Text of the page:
Jennifer Pantin HeadshotWriter, lawyer, and healthy-eating proponent, Jennifer Pantin loves experimenting with new, healthy recipes in her Brooklyn kitchen. Her blog, Lorimer Street Kitchen, is where she shares this passion for food and the belief that healthy recipes can be good for you and delicious, too. Connect with Jennifer and Lorimer Street Kitchen on Facebook, Twitter, and Google+.

The Truth About Rice Cakes

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During the low-fat, high carbohydrate craze of the late 1980’s and 1990’s, rice cakes quickly became one of the ultimate diet foods. So we bought them in bulk thinking that, if we swapped our cookies and crackers for 70 calorie rice cakes, we’d lose weight and look great.

They may be low in calories, about 35 a pop, but when eaten alone they can actually sabotage weight loss. If you look at the Nutrition Facts Label on a package of rice cakes, you’ll see a whole lot of nothing. No fat, no fiber, minimal vitamins and minerals, and maybe 1 gram of protein–all important nutrients that nourish your body, improve satiety and actually keep your mind off of snacking.

The truth about rice cakes is this. Rice cakes are little more than refined carbohydrates (which are quickly digested and converted into sugar) that have been sprinkled with salt, and possibly sprayed with some artificial flavoring. Their glycemic index, an indicator of how a food affects blood sugar, ranks pretty high at 82 compared to pure sugar which tops out at 100. Instead of taking your mind off of food, snacking on rice cakes on an empty stomach can induce a spike in blood sugar that might just leave you feeling sluggish and craving, you got it, more rice cakes.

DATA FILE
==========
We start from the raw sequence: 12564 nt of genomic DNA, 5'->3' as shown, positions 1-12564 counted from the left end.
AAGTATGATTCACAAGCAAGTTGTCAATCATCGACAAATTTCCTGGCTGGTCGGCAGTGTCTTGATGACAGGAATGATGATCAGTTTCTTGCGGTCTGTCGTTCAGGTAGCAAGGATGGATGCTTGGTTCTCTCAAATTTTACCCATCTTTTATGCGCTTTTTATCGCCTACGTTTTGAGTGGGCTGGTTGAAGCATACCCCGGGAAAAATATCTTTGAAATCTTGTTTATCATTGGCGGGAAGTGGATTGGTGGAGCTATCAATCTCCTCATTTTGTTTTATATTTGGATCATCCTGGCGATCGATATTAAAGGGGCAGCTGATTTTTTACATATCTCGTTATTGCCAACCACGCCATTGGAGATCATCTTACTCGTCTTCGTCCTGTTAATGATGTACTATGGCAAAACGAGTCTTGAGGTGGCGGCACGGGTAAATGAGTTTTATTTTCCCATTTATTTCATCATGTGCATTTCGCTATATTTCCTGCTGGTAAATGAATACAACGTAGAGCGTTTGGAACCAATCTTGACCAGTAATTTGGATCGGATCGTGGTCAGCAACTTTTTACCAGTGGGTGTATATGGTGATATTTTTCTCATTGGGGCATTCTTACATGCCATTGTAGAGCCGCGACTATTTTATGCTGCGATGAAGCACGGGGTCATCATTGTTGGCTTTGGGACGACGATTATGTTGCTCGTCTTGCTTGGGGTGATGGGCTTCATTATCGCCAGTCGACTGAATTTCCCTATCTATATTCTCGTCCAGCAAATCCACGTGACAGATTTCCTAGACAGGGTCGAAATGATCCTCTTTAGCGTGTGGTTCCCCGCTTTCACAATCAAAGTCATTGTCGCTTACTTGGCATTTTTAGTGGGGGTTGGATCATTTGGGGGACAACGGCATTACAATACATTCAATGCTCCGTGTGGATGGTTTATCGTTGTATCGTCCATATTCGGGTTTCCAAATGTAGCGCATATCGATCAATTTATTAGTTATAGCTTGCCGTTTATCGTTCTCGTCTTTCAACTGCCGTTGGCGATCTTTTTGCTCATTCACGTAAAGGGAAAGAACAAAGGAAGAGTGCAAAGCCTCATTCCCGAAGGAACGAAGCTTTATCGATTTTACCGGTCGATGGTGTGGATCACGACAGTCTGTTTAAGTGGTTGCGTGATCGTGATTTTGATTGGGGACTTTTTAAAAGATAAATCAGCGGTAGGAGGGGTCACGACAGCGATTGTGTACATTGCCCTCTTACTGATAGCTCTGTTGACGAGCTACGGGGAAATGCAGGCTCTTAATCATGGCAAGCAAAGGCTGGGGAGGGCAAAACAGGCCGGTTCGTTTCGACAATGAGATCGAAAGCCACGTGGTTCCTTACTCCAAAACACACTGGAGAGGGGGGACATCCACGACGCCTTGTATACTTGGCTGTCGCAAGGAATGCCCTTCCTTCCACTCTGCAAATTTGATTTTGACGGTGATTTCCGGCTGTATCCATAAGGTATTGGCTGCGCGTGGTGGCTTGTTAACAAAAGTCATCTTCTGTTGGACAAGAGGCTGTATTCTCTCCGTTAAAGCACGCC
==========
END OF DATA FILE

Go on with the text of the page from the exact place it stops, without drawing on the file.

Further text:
Instead of reaching for those rice cakes the next time hunger strikes, try choosing a nourishing snack with healthy fats, protein and fiber. Here are five quick and easy ideas:

  • A whole grain wrap with peanut butter and sliced banana
  • Greek yogurt sprinkled with granola and berries
  • Hummus with veggies and a serving of pita chips for dipping
  • A 1-ounce (28g) serving of almonds and a small piece of fruit
  • 100% whole grain toast with topped with a sliced hard boiled egg, avocado and a sprinkle of salt & pepper

And if you can’t entirely let go of rice cakes quite yet, fear not. Buy the plain variety and flavor them yourself with something nourishing, like a tablespoon of almond butter and fresh peach slices!